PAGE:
When Chris Nichols was diagnosed with a life-threatening cancer, he knew exactly where he wanted to be buried: Ramsey Creek, a 33-acre nature preserve just outside Westminster, South Carolina, minutes from his home. One attendee at the funeral was his dog, Briar. The pet watched as Nichols was bundled in quilts sewn by his great-grandmothers and lowered into the ground inside a coffin his father had made.

“He was very close to his dog,” recalls Kimberley Campbell, who runs Ramsey Creek with her husband. Eventually, Briar joined Nichols; the two now rest together, in side-by-side graves.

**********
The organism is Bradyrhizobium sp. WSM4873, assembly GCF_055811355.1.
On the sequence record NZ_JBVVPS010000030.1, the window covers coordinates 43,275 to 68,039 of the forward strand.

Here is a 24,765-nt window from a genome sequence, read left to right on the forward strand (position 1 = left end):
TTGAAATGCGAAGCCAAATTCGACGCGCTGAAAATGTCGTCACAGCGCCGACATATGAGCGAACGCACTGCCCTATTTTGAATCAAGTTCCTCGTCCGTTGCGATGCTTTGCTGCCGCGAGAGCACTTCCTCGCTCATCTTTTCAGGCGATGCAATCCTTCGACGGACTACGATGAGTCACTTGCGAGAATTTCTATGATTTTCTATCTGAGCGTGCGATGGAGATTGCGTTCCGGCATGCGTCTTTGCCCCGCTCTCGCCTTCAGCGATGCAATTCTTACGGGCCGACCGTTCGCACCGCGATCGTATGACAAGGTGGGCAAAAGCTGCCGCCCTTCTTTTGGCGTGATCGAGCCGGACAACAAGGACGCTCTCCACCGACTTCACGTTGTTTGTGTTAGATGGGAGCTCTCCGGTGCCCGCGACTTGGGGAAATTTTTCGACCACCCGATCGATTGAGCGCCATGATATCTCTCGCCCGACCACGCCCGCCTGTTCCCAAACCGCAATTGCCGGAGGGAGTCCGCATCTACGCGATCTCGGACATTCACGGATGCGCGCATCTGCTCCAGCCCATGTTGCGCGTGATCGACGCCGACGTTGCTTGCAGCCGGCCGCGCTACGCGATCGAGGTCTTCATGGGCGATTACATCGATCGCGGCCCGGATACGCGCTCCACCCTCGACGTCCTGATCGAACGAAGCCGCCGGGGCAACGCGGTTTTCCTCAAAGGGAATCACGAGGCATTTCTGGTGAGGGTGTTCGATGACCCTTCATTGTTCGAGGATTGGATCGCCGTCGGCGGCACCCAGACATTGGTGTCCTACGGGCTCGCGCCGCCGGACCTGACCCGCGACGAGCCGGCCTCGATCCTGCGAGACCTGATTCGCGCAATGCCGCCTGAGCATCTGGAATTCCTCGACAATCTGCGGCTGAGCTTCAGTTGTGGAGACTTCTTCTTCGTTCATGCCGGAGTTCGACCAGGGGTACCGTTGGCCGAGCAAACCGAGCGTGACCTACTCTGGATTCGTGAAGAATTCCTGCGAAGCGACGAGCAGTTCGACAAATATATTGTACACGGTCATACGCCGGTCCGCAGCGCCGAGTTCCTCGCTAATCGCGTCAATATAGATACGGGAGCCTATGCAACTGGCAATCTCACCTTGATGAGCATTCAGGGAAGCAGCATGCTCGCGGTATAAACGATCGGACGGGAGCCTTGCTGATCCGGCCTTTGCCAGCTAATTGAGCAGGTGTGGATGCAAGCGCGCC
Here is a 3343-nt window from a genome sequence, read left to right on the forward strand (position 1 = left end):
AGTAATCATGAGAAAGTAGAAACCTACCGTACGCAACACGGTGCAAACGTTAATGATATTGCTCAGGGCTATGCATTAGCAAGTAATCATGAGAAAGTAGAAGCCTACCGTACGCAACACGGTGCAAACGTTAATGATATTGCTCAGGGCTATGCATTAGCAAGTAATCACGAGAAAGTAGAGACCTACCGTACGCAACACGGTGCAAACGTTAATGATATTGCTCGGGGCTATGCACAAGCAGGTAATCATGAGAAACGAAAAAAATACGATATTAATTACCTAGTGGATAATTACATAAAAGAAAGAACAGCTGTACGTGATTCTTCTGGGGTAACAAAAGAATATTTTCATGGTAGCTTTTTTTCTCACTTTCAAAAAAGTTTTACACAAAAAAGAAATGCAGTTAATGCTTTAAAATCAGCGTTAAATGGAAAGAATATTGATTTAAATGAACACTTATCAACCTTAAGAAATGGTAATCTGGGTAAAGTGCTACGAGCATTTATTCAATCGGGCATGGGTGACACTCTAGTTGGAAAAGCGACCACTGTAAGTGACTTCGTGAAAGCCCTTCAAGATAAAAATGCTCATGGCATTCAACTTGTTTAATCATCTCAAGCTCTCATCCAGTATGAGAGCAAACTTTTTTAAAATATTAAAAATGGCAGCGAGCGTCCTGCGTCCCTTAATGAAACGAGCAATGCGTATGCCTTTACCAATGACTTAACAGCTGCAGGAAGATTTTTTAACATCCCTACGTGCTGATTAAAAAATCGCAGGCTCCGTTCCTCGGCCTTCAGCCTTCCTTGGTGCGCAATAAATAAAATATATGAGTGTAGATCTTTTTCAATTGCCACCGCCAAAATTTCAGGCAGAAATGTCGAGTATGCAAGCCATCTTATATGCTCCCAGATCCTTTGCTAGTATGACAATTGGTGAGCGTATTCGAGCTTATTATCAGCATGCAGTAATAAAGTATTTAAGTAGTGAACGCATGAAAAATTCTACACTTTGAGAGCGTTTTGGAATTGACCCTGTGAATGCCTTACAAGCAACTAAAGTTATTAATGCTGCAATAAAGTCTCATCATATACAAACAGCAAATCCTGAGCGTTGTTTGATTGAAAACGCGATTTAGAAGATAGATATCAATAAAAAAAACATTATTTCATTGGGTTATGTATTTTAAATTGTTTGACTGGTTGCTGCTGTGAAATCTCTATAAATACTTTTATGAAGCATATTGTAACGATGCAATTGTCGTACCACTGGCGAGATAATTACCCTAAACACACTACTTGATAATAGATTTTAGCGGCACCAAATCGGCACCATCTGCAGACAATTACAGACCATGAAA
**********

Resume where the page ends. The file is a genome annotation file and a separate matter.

The desire to be buried with a pet is nothing new. Eric Greene, a cultural anthropologist and the founder of the Green Pet-Burial Society, first realized that humans could be buried alongside their animal companions when he learned about a Natufian burial site from 10,000 BCE in what is now northern Israel. “In it lay the skeleton of a woman on her side and with a puppy’s skeleton by her head, her hand gracefully resting atop his head,” Greene remembers.